So this is the first in the series of Blogging Indian States where we are blogging non-stop on Indian States.
So let us begin with the first state Andhra Pradesh!
It has been in the news these days with the partitioning of the state and both the opposers and supporters making headlines.
My father was posted to set up the Zonal Office there in Hyderabad and this was in the year 1988, the year I got married! I visited the places around but could not move around much as it was the time when the Babri masjid was broken and there were riots. Hubby, I and my sister were unaware about the riots, we were visiting Golconda Fort! Wow it was an adventure when we finally managed to reach home!
Food in Andhra Pradesh is amazing …. It’s called Telugu cuisine after the language spoken in Andhra Pradesh!
According to Wikipedia,
” Telugu cuisine is a cuisine of South India native to the Telugu people from the state of Andhra Pradesh, India. It is also the cuisine of the Telugu speaking population of Karnataka and Tamil Nadu, but with slight variations due to local influences. Generally known for its tangy, hot and spicy taste, the cooking is very diverse due to the vast spread of the people and varied topological regions.
All three regions Telangana, Coastal Andhra, and Rayalaseema have distinctive cuisines, where in semi-arid Telangana region Millet based Breads Rotiis predominant staple food , while Rice is predominant in irrigated Andhra and Rayalaseema regions and Ragi is popular in Rayalaseema regions which is again predominantly semi-arid. Many of the curries (knows as ```Kora’’’), snacks and sweets vary in the method of preparation and differs in name too.
The state being the leading producer of Red chilli, Rice and Millets in India, these factors influence the liberal use of spices making the food one of the richest and spiciest foods in the world. Both vegetarian as well as meat and sea food (coastal areas) feature prominently in their menus. Dal (Lentils), Tomato and Tamarind is largely used for cooking curries. Various spicy and hot varieties of Pickles form an important part of Telugu cuisine.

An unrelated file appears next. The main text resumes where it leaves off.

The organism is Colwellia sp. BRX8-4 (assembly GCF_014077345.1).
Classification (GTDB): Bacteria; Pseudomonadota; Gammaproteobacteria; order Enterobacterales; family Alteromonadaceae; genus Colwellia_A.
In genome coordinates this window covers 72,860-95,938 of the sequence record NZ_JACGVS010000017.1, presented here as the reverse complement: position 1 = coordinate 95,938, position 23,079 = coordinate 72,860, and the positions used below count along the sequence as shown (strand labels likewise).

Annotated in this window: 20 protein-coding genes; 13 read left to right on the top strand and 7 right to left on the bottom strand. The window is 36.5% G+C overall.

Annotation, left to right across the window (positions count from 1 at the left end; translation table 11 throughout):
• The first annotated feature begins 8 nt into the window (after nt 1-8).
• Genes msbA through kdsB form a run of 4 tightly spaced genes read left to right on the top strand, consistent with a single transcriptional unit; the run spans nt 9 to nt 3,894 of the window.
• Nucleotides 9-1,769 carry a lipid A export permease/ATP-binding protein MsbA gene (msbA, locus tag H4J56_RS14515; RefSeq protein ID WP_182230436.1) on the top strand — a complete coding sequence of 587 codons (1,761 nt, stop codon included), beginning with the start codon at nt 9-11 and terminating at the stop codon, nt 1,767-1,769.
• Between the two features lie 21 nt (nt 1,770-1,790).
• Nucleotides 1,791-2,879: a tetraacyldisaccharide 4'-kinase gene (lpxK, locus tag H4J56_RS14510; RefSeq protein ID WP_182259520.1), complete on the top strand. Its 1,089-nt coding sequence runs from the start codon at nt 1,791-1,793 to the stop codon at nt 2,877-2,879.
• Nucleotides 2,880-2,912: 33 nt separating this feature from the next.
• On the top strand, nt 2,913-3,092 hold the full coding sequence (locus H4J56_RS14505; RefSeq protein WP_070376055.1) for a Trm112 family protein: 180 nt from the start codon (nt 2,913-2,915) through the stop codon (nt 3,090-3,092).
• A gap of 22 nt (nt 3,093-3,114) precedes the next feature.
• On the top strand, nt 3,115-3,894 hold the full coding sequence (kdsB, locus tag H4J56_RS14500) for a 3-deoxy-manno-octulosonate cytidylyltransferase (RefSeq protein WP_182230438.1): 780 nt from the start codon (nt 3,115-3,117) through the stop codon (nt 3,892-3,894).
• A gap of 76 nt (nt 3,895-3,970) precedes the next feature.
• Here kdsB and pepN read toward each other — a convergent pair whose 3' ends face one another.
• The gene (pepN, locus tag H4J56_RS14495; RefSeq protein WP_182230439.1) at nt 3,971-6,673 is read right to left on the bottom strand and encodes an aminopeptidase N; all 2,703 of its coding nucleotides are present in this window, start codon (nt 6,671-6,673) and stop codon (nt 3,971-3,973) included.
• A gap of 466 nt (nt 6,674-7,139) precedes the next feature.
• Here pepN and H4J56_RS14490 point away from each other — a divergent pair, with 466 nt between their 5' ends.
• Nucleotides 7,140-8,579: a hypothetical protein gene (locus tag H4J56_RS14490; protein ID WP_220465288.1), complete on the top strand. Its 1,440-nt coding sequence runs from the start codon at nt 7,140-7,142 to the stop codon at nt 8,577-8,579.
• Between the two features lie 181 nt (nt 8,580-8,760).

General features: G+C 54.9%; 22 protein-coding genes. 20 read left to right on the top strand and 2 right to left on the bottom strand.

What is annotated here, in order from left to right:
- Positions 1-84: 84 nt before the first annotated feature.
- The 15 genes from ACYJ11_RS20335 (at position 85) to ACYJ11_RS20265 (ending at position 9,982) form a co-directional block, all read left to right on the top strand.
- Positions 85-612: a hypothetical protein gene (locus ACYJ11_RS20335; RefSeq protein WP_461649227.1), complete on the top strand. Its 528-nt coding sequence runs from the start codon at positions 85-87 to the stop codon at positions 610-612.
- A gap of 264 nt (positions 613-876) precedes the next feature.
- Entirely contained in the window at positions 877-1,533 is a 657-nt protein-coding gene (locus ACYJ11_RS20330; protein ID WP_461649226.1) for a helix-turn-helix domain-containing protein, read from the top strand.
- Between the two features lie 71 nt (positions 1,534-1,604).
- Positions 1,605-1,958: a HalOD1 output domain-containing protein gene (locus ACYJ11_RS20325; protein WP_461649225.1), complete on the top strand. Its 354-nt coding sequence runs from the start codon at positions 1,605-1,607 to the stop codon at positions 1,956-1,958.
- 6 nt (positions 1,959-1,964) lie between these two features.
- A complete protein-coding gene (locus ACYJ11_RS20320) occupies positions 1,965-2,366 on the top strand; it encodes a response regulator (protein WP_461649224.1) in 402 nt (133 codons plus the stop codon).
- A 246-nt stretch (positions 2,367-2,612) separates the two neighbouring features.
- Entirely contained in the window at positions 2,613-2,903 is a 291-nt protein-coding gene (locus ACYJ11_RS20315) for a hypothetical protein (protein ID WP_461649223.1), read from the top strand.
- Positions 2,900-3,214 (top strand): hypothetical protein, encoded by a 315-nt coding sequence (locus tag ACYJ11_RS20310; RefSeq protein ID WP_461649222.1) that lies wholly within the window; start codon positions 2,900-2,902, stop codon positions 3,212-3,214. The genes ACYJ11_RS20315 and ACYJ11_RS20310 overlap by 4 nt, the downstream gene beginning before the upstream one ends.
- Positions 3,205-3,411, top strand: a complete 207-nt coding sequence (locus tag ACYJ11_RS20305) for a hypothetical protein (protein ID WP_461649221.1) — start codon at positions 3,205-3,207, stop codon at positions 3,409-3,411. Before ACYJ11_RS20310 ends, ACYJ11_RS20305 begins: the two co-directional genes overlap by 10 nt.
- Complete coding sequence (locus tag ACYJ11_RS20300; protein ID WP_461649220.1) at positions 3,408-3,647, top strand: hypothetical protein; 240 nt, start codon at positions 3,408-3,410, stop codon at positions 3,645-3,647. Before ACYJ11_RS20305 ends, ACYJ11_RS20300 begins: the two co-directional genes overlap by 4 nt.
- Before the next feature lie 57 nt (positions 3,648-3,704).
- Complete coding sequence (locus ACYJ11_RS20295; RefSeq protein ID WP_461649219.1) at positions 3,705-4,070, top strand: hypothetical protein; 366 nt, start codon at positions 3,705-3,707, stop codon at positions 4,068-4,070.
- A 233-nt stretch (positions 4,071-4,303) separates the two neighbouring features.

Various sauces and ancient bread making techniques that use a very diverse and rich variety of pulses are a testament to ancient Telugu culinary innovation. It is rumoured that Roman king Nero lamented Romans paying more to the Chilli farmers of Andhra Pradesh than to Roman treasury as taxes during the effort to rebuild Rome after the great fire. It is documented that he banned all imports from Andhra Pradesh during Rome rebuilding era. Andhra Pradesh spice traders and their ancient global trading traditions are considered the precursors to modern option-and-derivatives pricing models for commodities. Rich wine making traditions are evident in the Taati kallu and Etha Kallu produced by the region to this day. Modern innovations to Telugu cuisine happened as a fusion of the spicy culture of Telugus and oven/hearth traditions of Persian cooking to form the modern Hyderabadi Biryani tradition. “
Hyderabadi Vegetable Biryani
Indian State: Andhra Pradesh
Recipe Source: Spicing Your Life
Preparation time: 25 mins
Cooking time: 30 mins
Makes 5 - 6 servings
Cooking time: 30 mins
Makes 5 - 6 servings
For the Rice:
- 2 cups Basmati
- 1 tblspn Ghee
- 2 cups Water
- Salt to taste
For the Gravy:
- 1 tblspn ghee
- 1 ½ cups Onions, sliced
- 1 garlic bulb
- 1 inch piece Ginger
- 3 chillies Green chillies
- ½ tsp Red chilli powder(adjust as per taste)
- 1 tsp jeera/cumin seeds
- ½ tsp shah jeera/ caraway seeds)
- 2 Cloves
- 2 inch long Dalchini/cinnamon
- 2 Cardamom
- 2 Bay leaf
- 3 kali mirchi/ pepper corns
- 1 masala elicihi/ badi elichi/cardamom/ black cardamom